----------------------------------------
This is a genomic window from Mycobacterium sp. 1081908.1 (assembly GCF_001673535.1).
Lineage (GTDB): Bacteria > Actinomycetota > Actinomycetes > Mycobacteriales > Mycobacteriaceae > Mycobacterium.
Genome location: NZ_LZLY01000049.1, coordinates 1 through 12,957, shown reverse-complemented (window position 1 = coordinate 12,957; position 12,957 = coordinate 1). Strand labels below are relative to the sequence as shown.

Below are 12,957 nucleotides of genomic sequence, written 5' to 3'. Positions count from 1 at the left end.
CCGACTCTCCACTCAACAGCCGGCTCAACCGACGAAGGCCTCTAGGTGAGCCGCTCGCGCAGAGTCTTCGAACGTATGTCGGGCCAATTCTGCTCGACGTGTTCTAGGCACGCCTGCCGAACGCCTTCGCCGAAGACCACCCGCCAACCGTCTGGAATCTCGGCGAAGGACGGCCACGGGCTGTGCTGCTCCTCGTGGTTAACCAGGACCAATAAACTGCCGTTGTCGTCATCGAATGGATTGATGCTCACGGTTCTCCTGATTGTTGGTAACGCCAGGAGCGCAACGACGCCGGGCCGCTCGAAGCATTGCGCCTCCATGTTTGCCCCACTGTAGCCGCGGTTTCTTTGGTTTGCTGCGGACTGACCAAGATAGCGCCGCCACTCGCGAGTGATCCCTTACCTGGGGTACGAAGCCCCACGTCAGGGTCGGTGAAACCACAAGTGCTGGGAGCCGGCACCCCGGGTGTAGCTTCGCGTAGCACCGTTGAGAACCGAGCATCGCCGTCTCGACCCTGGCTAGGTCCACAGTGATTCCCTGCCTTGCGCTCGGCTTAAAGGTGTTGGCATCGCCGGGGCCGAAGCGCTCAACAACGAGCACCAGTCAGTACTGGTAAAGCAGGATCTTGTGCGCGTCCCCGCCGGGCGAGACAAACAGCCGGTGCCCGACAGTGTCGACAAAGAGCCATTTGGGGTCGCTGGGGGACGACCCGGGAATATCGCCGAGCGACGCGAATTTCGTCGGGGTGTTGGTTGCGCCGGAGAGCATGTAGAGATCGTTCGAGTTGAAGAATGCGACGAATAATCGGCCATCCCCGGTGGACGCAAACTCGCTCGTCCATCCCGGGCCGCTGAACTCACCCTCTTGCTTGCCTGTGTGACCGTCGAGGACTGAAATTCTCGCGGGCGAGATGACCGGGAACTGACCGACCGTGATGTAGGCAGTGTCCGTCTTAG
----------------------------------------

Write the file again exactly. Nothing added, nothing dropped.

This is a genomic window from Mycobacterium sp. 1081908.1 (assembly GCF_001673535.1).
Lineage (GTDB): Bacteria > Actinomycetota > Actinomycetes > Mycobacteriales > Mycobacteriaceae > Mycobacterium.
Genome location: NZ_LZLY01000049.1, coordinates 1 through 12,957, shown reverse-complemented (window position 1 = coordinate 12,957; position 12,957 = coordinate 1). Strand labels below are relative to the sequence as shown.

Below are 12,957 nucleotides of genomic sequence, written 5' to 3'. Positions count from 1 at the left end.
CCGACTCTCCACTCAACAGCCGGCTCAACCGACGAAGGCCTCTAGGTGAGCCGCTCGCGCAGAGTCTTCGAACGTATGTCGGGCCAATTCTGCTCGACGTGTTCTAGGCACGCCTGCCGAACGCCTTCGCCGAAGACCACCCGCCAACCGTCTGGAATCTCGGCGAAGGACGGCCACGGGCTGTGCTGCTCCTCGTGGTTAACCAGGACCAATAAACTGCCGTTGTCGTCATCGAATGGATTGATGCTCACGGTTCTCCTGATTGTTGGTAACGCCAGGAGCGCAACGACGCCGGGCCGCTCGAAGCATTGCGCCTCCATGTTTGCCCCACTGTAGCCGCGGTTTCTTTGGTTTGCTGCGGACTGACCAAGATAGCGCCGCCACTCGCGAGTGATCCCTTACCTGGGGTACGAAGCCCCACGTCAGGGTCGGTGAAACCACAAGTGCTGGGAGCCGGCACCCCGGGTGTAGCTTCGCGTAGCACCGTTGAGAACCGAGCATCGCCGTCTCGACCCTGGCTAGGTCCACAGTGATTCCCTGCCTTGCGCTCGGCTTAAAGGTGTTGGCATCGCCGGGGCCGAAGCGCTCAACAACGAGCACCAGTCAGTACTGGTAAAGCAGGATCTTGTGCGCGTCCCCGCCGGGCGAGACAAACAGCCGGTGCCCGACAGTGTCGACAAAGAGCCATTTGGGGTCGCTGGGGGACGACCCGGGAATATCGCCGAGCGACGCGAATTTCGTCGGGGTGTTGGTTGCGCCGGAGAGCATGTAGAGATCGTTCGAGTTGAAGAATGCGACGAATAATCGGCCATCCCCGGTGGACGCAAACTCGCTCGTCCATCCCGGGCCGCTGAACTCACCCTCTTGCTTGCCTGTGTGACCGTCGAGGACTGAAATTCTCGCGGGCGAGATGACCGGGAACTGACCGACCGTGATGTAGGCAGTGTCCGTCTTAG